Jack London Gateway Rapid Health Impact Assessment

Authors: Human Impact Partners, West Oakland Environmental Indicators Project, San Francisco Department of Public Health

Location: Oakland, California, United States

Completion Date: May 2007

HIA Report: Jack London Gateway Rapid HIA: A Case Study

Summary of the HIA

Proposed Policy or Project

Jack London Gateway (JLG) is a residential and commercial development project proposed in 2006 by the East Bay Asian Local Development Corporation (EBALDC). The project includes approximately 55 units of low-income senior housing and an additional 14,000 feet of retail space in an under-utilized parking lot of the existing Jack London Gateway Shopping Plaza. The 7.39-acre site currently contains approximately 57,000 sq. ft. shopping center. The site is close to the junction of Interstate 980 and Interstate 880, and is less than 400 feet from Interstate 980. It is also approximately 1100 feet from the Port of Oakland and Interstate 880.

Background and Policy Context

West Oakland is a neighborhood in Oakland, California whose residents have predominantly low socio-economic status (61% or residents earned less than $30,000 in 1999, as compared to only 26% in Alameda County), are majority African-American (64%), and face many health issues. Life expectancy in the area is 7.3 years lower than Alameda County. The mortality rate for every disease reported by the Alameda County Department of Public Health is higher in West Oakland than in the rest of the County, and particularly so for cancer and heart disease. Rates of asthma hospitalizations are also significantly higher. Under the tenure of Jerry Brown, Oakland’s mayor from 1998 to 2006, the city pursued policies (e.g., the “10K Plan”) to increase residential and retail development with the philosophy that any improvement must be founded on an increased tax base. Brown charged the Community and Economic Development Agency, which includes land use planning, with streamlining new development. The agency shifted staff resources to expediting project approvals while abandoning the idea of comprehensive planning. As a result, planning staff did not have the opportunity to engage the community in an assessment of their needs nor innovate with new forms of sustainable and environmentally conscious development.

Scope and Methods

In 4 meetings over 3 months, HIP worked with community stakeholders to: select the project; engage EBALDC in discussions about project details; scope and prioritize health concerns associated with the project; identify supporting evidence using existing literature re: prioritized impacts; develop mitigations to address identified health impacts; and write a letter to EBALDC and Planning Commission re: potential project impacts and mitigations. Health impacts addressed were those related to indoor and outdoor air quality, noise, safety, and retail.

Summary of Findings

The HIA found that, without mitigations, the project would lead to: 1) higher rates of chronic and acute respiratory illness and higher rates of morbidity from asthma from traffic-related emissions compared to people living further from these roadways; 2) higher rates of chronic and acute respiratory illness and higher rates of morbidity from asthma as a result of poor indoor air quality caused by second-hand smoke; 3) chronic high noise levels that may result in annoyance, high blood pressure, and sleep loss; 4) high rates of stress and restricted activity outside home because of fear of crime and physical injury as well as increased physical injury from crime; and 5) increased availability of health-promoting goods of services and, potentially, increased physical activity as a result of the availabilty of these new resources OR increased availability of health-detrimental goods and services. The HIA made recommendations in each of these areas to mitigate potential negative impacts.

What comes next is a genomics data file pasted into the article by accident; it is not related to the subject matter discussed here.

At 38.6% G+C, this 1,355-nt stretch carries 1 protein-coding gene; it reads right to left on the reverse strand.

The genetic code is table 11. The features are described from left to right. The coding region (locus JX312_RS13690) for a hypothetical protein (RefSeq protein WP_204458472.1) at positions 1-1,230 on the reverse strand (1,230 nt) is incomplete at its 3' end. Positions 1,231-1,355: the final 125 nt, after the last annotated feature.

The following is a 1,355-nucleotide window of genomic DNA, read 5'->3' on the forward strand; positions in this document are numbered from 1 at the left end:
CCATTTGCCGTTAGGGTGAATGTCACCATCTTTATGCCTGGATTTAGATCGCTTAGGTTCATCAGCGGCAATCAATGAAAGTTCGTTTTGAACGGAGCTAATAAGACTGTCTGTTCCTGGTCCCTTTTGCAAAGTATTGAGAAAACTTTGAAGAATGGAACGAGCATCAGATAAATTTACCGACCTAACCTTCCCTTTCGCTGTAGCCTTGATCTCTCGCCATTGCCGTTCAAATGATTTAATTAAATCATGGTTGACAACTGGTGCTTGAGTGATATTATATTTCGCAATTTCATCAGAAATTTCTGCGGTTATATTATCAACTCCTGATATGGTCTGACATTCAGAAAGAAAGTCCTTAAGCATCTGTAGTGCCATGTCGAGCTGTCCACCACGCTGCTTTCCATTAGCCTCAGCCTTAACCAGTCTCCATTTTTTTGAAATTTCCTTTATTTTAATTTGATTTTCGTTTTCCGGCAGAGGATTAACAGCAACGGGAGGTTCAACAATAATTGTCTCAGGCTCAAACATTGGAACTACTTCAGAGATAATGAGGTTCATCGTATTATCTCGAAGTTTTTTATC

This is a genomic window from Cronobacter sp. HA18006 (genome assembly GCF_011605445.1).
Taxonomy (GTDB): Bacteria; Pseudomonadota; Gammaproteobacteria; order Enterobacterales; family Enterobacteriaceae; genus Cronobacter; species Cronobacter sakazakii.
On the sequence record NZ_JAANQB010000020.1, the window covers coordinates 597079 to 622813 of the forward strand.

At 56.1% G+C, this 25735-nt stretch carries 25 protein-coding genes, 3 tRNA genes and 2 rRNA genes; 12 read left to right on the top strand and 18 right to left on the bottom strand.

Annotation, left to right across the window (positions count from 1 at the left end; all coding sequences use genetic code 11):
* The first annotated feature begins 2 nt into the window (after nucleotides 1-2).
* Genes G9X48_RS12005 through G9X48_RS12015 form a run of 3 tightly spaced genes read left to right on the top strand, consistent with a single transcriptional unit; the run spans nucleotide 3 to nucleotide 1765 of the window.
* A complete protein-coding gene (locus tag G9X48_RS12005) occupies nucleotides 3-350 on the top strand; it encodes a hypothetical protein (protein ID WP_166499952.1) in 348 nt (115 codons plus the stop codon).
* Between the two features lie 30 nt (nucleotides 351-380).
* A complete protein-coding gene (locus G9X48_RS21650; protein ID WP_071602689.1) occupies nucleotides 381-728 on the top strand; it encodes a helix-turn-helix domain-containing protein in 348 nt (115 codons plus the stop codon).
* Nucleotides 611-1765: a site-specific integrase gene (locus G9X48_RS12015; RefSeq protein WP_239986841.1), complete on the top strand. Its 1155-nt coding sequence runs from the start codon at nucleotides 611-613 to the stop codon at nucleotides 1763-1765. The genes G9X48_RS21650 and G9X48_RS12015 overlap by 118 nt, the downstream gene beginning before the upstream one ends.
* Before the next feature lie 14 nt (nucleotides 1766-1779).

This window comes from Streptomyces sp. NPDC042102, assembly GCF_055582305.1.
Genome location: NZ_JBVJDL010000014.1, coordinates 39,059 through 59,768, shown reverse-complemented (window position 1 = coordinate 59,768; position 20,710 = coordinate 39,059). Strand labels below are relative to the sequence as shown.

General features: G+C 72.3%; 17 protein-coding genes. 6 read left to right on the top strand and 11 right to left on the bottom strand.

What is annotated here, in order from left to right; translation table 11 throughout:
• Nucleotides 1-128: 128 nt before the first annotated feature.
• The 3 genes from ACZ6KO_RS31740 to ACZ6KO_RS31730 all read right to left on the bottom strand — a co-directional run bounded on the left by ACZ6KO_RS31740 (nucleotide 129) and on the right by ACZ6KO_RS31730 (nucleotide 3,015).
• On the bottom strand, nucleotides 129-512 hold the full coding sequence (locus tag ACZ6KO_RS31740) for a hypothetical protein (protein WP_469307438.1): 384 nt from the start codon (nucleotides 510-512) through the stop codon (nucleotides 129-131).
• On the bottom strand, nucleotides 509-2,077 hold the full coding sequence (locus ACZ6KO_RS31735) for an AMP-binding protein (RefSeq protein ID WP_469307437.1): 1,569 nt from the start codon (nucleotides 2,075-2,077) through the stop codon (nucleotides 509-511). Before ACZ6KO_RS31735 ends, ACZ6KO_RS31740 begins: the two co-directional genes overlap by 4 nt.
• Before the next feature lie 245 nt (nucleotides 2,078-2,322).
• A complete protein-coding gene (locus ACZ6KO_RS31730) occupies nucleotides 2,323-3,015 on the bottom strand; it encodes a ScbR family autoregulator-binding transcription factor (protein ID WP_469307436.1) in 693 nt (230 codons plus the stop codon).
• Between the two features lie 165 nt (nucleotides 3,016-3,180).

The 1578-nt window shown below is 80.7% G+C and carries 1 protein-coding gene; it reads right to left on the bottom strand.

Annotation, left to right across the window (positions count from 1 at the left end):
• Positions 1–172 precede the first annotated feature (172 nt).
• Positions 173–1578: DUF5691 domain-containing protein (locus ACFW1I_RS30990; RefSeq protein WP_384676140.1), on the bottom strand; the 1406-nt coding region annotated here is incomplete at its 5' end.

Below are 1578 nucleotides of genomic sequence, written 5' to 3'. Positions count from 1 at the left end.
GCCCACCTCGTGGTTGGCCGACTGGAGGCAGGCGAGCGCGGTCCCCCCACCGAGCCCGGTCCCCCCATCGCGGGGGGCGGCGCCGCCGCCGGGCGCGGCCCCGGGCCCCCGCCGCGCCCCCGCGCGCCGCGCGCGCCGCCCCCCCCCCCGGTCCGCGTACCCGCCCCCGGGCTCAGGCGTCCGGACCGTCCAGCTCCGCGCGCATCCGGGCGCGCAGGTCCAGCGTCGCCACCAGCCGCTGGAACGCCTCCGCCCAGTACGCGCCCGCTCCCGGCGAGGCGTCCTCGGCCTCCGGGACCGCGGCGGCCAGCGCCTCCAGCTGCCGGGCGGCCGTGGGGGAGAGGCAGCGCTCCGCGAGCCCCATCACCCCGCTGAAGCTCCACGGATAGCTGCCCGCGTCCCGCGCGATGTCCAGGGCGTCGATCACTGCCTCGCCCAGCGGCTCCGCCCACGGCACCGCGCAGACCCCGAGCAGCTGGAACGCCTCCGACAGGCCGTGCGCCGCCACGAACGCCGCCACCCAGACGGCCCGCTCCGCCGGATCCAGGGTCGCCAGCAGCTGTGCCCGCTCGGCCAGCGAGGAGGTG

Decisions/Actions following the release of the HIA

The HIA working group engaged EBALDC around four identified areas of concern. As a result, EBALDC conducted the following actions:

  1. Air Quality - As a result of the HIA, EBALDC installed a central ventilation system with air filters inside housing units and also modified the design of the building by changing the proposed balconies facing the freeway into bay windows. They also designed the ventilation system for the common spaces with filtration in order to mitigate air quality issues.
  2. Noise - EBALDC modified residential building design to orient entryways through a noise-buffered courtyard rather than near a freeway. Ideally this mitigation will contribute to reducing the outdoor noise impact on future residents, to increasing the social network of future residents by easing their interactions with neighbors, and to improving safety by allowing seniors to avoid the busier roadways when walking.
  3. Safety - EBALDC has been in discussions with the Neighborhood Crime Prevention Council about crime in the area and how to mitigate it.
  4. Retail Planning - EBALDC has provided the community with the results of a small survey it conducted to evaluate the community’s interests in retail usage.

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Jonathan Heller

Executive Director

304 12th Street, Suite 3B

(510) 452-9442